Maybe it would have been more politically correct for Rumsfeld to havefeigned concern over this; however, he is Sec. of Defense, not Sec. of CulturalArtifacts, sensitivity to such things is not in his job description.

Reynolds is correct in his comment that "There's just no pleasing somepeople." If we had put troops around the museums, the usual suspects wouldhave been whining that that just proved the U.S. cares more about elitistcultural toys than about starving Iraqi babies, etc. And just imagine ifthey actually had to fight off looters -- as Jay Manifold noted "Shootingcivilians in the street would have produced just as much criticism as thisevent will."

You suggested non-lethal weapons -- see the headlines about how Americanswere shooting peaceful demonstrators with harmful rubber bullets just likethose Israelis mistreated those poor sweet Palestinian mobs. So maybe theycould use teargas or one of the newer crowd control gasses -- Oops, violationof Geneva convention -- bad, bad, nasty American gangsters. And what aboutwhen those Americans defending the museum with non-lethal weapons are gunneddown by an Iraqi with an AK47?

The looting of the museum was terrible -- although I find the tortureand killing under Saddam that the anti-war crowd wants to ignore to be farmore terrible.

Yeah, I guess it might have been a good thing if the U.S. military,in the midst of figuring out how to take control of a city of five millionpeople filled with some unknown number of enemy combatants with a minimumof harm to civilians and attempting to avoid damage to mosques and museumsand civic infrastructure.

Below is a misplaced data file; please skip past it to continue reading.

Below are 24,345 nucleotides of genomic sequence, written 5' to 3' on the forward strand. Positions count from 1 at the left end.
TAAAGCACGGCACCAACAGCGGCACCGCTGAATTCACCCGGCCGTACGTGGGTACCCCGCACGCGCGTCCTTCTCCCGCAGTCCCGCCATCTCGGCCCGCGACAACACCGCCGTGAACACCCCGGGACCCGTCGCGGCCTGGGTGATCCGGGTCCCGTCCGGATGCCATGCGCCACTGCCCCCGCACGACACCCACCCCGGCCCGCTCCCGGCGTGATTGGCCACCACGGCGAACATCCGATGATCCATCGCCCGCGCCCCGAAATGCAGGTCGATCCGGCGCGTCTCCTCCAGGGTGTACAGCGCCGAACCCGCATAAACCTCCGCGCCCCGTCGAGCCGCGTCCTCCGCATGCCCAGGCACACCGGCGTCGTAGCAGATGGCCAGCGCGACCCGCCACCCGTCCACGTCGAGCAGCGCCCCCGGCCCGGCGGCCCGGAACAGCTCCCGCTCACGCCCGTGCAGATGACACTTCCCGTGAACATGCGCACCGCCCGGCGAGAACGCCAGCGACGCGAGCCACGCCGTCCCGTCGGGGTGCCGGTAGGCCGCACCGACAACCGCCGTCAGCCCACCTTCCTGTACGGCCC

Even if some unknown amount of the contents had already been lootedby elements of the ruling regime, there apparently are eyewitness descripionsof mobs of Iraqis looting the museum. Note, however, that the looters wereIraqis, not Americans. As far as I'm concerned, although I deplore the lootingand wish we had been able to prevent it, the fault lies with the Iraqis whodid the looting.

Hmmm, I had planned on putting several such comments here but this is becoming a long entry, so I think I'll stop right here.

By the way, my default font size is just that, the default size, but I notice more and more sites seem to be using smaller fonts -- some of them getting (to my eyes) ridiculously small. In this entry I made my copied comments one size smaller than I usually use. How does that work with your eyes? I don't think I would make a habit of it -- I prefer the default size -- but I was looking for a visual way of setting off comments I'd made elsewhere. By the way (in case you hadn't guessed), these are unedited comments, cut and pasted just the way they were made, spelling errors, typographical errors, poor phrasings, missing words, etc.